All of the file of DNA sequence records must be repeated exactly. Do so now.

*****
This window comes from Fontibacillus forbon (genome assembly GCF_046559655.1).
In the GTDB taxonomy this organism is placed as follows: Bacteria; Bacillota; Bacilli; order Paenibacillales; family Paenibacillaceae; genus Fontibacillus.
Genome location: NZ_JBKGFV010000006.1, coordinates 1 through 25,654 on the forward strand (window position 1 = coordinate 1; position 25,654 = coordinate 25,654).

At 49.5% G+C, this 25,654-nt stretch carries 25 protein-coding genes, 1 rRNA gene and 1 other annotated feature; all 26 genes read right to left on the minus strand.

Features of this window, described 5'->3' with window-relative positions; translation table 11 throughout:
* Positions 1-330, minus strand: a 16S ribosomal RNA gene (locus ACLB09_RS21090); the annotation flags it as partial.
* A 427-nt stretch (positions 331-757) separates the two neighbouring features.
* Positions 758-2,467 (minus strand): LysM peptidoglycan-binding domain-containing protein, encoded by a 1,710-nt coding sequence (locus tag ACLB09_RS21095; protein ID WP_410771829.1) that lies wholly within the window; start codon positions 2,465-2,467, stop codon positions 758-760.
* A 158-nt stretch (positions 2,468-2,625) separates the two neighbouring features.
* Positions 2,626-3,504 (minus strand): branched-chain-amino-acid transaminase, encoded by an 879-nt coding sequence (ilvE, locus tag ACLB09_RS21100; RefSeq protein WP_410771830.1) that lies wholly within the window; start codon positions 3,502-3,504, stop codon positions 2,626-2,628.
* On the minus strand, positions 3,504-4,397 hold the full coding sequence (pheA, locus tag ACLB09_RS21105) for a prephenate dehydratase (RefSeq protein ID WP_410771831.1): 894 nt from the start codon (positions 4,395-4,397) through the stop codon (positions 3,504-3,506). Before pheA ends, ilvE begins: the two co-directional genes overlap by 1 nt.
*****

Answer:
This window comes from Fontibacillus forbon (genome assembly GCF_046559655.1).
In the GTDB taxonomy this organism is placed as follows: Bacteria; Bacillota; Bacilli; order Paenibacillales; family Paenibacillaceae; genus Fontibacillus.
Genome location: NZ_JBKGFV010000006.1, coordinates 1 through 25,654 on the forward strand (window position 1 = coordinate 1; position 25,654 = coordinate 25,654).

At 49.5% G+C, this 25,654-nt stretch carries 25 protein-coding genes, 1 rRNA gene and 1 other annotated feature; all 26 genes read right to left on the minus strand.

Features of this window, described 5'->3' with window-relative positions; translation table 11 throughout:
* Positions 1-330, minus strand: a 16S ribosomal RNA gene (locus ACLB09_RS21090); the annotation flags it as partial.
* A 427-nt stretch (positions 331-757) separates the two neighbouring features.
* Positions 758-2,467 (minus strand): LysM peptidoglycan-binding domain-containing protein, encoded by a 1,710-nt coding sequence (locus tag ACLB09_RS21095; protein ID WP_410771829.1) that lies wholly within the window; start codon positions 2,465-2,467, stop codon positions 758-760.
* A 158-nt stretch (positions 2,468-2,625) separates the two neighbouring features.
* Positions 2,626-3,504 (minus strand): branched-chain-amino-acid transaminase, encoded by an 879-nt coding sequence (ilvE, locus tag ACLB09_RS21100; RefSeq protein WP_410771830.1) that lies wholly within the window; start codon positions 3,502-3,504, stop codon positions 2,626-2,628.
* On the minus strand, positions 3,504-4,397 hold the full coding sequence (pheA, locus tag ACLB09_RS21105) for a prephenate dehydratase (RefSeq protein ID WP_410771831.1): 894 nt from the start codon (positions 4,395-4,397) through the stop codon (positions 3,504-3,506). Before pheA ends, ilvE begins: the two co-directional genes overlap by 1 nt.